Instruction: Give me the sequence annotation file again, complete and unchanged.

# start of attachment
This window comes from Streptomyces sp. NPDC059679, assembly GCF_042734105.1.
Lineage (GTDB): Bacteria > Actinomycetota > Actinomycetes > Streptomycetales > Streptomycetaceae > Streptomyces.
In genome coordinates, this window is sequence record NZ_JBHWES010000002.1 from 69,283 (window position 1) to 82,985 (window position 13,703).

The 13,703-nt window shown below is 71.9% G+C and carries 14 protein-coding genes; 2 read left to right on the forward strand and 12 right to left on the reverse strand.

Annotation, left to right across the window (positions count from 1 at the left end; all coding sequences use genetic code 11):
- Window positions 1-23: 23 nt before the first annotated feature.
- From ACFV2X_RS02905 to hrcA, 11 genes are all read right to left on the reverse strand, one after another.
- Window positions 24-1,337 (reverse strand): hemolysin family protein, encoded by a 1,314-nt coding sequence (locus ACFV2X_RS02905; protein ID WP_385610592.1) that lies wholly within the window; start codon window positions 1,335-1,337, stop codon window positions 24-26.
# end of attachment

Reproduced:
This window comes from Streptomyces sp. NPDC059679, assembly GCF_042734105.1.
Lineage (GTDB): Bacteria > Actinomycetota > Actinomycetes > Streptomycetales > Streptomycetaceae > Streptomyces.
In genome coordinates, this window is sequence record NZ_JBHWES010000002.1 from 69,283 (window position 1) to 82,985 (window position 13,703).

The 13,703-nt window shown below is 71.9% G+C and carries 14 protein-coding genes; 2 read left to right on the forward strand and 12 right to left on the reverse strand.

Annotation, left to right across the window (positions count from 1 at the left end; all coding sequences use genetic code 11):
- Window positions 1-23: 23 nt before the first annotated feature.
- From ACFV2X_RS02905 to hrcA, 11 genes are all read right to left on the reverse strand, one after another.
- Window positions 24-1,337 (reverse strand): hemolysin family protein, encoded by a 1,314-nt coding sequence (locus ACFV2X_RS02905; protein ID WP_385610592.1) that lies wholly within the window; start codon window positions 1,335-1,337, stop codon window positions 24-26.